Columnist Johanna Neumann: A bike journey to the bank

  • Chrissy Straub, left, of Pelham, on a single recumbent trike, joined by Dan Crespo of Springfield and Daniel Lang-Gunn of Pelham, sharing a tandem, try out the adaptive bikes on the Norwottuck Rail Trail during a special cycling program by All Out Adventures, in Hadley, for Valley Gives Day on Tuesday, May 2, 2017.

Published: 5/16/2019 9:41:12 AM
Modified: 5/16/2019 9:41:02 AM

A few weeks ago, I needed to go to my bank, the UMassFive College Federal Credit Union, in Hadley. It was a gorgeous sunny spring day so I decided to bike. I rarely regret biking. Moving makes me feel good, and I burn calories instead of fossil fuels.

Given that transportation is now the largest source of global warming pollution in the United States, and we need to quickly reduce our carbon pollution, we need to be thinking about how to make short bike trips, like the two or so miles to my bank or the mile to my kids’ school, appealing and safe for people from all walks of life.

I buckled on my helmet and hopped on my bike. I pedaled along my neighborhood streets, up the gravel road past Amherst College’s Book & Plow Farm and through the woods to the bike path. So far so good.

I sped along the smooth pavement of the Norwottuck Rail Trail loving life. The birds were singing, people were out walking and running, everyone was smiling. This is how life should be, I thought. As I passed the greens of the Amherst golf course and the exit for Swift Way, I wondered where I should turn off to get to my bank. There was no signage to help folks like me, out running an errand on a bike, navigate safely to the places we hoped to go.

Since I was going by feel, I was pleased when I spied a gravel path headed the right way when I was roughly parallel to when I thought my bank would be. A charming footbridge crossed a woodland stream. I slowly pedaled across and found myself behind an apartment building. My path became a concrete sidewalk. I was getting curious about where this route would lead. The sidewalk curved around and then ended … right in front of a dumpster.

And that was that. I stopped my bike and laughed in wry recognition of the fact that once again our infrastructure had left me at a dead-end.

After the euphoria of the bike path, the dumpster was definitely a buzzkill. I shrugged off the feeling of abandonment, got back on my bike and navigated by feel along the potholed roads in the direction where I thought my bank was.

When I got to an intersection with Route, 9 I felt even more letdown than I had at the dumpster. My bank was only 200 yards to my left, yet I didn’t know how on earth to get there.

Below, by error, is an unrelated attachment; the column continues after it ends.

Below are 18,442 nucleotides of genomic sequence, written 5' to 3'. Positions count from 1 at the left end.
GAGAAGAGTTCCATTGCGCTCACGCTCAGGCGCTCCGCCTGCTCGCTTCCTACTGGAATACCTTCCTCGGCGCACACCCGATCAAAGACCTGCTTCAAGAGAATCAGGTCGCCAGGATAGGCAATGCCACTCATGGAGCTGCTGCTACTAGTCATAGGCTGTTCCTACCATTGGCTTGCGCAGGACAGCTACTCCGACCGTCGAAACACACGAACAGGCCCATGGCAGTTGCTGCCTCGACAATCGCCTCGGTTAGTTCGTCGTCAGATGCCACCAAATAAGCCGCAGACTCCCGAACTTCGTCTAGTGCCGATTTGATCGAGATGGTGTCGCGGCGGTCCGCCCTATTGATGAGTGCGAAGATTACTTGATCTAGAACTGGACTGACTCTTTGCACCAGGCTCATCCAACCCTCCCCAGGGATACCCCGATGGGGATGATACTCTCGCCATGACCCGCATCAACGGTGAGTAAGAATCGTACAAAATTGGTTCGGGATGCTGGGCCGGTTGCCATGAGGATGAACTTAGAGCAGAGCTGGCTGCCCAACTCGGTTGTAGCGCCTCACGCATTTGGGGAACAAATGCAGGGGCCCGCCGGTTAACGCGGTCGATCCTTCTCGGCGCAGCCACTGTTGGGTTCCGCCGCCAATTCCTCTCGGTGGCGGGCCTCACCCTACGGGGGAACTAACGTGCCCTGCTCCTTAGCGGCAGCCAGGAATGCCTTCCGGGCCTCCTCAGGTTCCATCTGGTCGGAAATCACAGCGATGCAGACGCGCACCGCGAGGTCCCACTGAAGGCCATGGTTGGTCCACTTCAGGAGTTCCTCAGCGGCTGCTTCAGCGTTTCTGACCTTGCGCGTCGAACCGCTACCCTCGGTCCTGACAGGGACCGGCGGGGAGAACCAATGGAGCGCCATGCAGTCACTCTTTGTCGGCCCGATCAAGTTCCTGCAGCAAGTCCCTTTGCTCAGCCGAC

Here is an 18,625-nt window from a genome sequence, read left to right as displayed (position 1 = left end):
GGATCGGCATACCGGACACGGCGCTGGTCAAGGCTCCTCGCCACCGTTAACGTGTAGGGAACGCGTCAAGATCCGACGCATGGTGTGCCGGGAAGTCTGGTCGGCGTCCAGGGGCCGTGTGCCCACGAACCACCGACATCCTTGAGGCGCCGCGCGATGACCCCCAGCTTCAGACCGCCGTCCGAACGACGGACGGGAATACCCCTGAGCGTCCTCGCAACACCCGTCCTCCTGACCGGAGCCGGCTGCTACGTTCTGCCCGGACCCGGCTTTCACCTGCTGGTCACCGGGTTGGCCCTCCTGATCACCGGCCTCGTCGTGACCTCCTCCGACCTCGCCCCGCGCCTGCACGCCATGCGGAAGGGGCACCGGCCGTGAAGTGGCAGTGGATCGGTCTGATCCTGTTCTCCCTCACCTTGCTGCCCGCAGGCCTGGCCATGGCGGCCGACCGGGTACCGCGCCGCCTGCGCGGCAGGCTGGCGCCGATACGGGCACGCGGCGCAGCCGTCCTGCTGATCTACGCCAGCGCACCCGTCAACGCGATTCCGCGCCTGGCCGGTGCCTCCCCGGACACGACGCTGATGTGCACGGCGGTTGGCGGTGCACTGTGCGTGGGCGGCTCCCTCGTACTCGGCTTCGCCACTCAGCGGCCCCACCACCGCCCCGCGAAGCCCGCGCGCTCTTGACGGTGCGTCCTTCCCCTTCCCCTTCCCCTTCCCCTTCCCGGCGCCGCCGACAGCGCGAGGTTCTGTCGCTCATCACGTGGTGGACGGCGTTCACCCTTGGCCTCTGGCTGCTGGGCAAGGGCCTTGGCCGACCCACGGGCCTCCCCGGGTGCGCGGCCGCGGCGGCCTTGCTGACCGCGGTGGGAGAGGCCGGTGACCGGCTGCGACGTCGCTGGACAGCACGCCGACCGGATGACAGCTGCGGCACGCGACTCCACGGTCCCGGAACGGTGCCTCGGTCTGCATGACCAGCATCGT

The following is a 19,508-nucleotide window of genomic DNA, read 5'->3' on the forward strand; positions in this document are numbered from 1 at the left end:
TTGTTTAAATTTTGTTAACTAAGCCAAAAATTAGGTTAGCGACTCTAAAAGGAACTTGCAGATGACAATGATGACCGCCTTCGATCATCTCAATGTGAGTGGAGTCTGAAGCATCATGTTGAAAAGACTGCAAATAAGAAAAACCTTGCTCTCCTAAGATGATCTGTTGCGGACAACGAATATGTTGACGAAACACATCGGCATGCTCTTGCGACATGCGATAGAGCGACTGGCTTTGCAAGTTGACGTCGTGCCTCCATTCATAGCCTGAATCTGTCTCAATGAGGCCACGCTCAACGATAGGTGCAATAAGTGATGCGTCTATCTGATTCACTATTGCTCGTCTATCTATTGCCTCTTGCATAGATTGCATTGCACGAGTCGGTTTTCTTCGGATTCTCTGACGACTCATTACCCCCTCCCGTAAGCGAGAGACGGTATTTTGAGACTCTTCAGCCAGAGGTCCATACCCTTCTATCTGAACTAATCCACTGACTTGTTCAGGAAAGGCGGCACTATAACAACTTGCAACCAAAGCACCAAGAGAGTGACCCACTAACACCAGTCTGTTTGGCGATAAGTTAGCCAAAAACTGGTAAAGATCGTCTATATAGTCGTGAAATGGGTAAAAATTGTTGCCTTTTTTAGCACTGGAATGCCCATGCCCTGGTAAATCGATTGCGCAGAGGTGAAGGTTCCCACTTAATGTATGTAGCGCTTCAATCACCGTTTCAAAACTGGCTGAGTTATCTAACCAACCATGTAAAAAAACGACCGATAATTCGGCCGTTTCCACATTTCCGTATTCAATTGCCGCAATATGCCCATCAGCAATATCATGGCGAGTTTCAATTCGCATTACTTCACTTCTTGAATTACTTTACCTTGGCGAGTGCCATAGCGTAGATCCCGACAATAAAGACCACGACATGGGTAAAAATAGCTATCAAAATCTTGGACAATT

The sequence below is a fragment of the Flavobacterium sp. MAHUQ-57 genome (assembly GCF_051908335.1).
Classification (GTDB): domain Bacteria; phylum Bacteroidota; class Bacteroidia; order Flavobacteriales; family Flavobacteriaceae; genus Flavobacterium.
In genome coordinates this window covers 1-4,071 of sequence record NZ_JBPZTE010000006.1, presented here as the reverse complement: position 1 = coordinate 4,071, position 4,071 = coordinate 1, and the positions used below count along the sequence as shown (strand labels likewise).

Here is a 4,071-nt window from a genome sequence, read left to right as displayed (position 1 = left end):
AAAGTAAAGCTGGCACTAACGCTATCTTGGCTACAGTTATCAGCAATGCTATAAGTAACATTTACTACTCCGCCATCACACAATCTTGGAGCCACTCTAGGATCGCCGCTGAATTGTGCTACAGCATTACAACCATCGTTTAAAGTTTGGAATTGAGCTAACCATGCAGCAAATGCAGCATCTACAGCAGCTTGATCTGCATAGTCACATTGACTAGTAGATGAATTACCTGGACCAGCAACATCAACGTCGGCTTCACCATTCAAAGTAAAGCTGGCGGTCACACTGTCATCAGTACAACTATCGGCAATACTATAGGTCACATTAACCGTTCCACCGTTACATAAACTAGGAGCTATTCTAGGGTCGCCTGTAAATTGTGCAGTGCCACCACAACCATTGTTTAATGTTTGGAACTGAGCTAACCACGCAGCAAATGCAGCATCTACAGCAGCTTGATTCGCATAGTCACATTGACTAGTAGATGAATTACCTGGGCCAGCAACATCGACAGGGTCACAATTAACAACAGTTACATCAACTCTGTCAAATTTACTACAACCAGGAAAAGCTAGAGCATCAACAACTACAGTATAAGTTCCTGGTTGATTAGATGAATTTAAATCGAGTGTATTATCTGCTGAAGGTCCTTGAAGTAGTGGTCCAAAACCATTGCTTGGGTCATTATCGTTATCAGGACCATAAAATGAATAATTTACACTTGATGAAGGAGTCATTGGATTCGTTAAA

Although there were traffic lights, it felt wildly unsafe to cross four lanes of traffic only to then have to cross back over again 200 yards later. And the thought of riding alongside trucks and speeding cars that weren’t expecting me to be there made me shudder.

I’ve been doored by cars in Boston, had my bike stolen in New Orleans and Washington, D.C., and almost been hit by a bus in Baltimore. The respectful and courteous behavior of drivers (especially the PVTA bus drivers who are consistently exemplary citizens on our roads) to cyclists in the Pioneer Valley is refreshing by contrast. But good behavior by car drivers alone is not enough.

To get to a place where bicycling doesn’t feel like an adventure sport, our communities need to seriously jumpstart efforts to make our streets more bike-friendly. As we move to more concentrated development where people live near where they work and go to school, dedicated bike lanes away from cars and universal signage should be part of the plan.

Instead of putting myself at the mercy of cars, I rode on the sidewalk, the space for pedestrians. I found myself asking, how do I safely run this simple local errand without getting into a car? And realizing that, until we can answer that question, bicycling and walking will remain on the fringe instead of being part of the mainstream.

When I pulled up to my credit union, a rack for a single bike right in rock star parking position by the front door greeted me. I smiled.


Which local communities have bicycle commuting rates above the national average?  

Only Amherst, Northampton, Brimfield, and Granville. In 1990, in the Pioneer Valley, 0.3 percent of commuters traveled to work by bicycle and 6.1 percent walked, below the national average. Today Americans walk and bike at even lower percentages.

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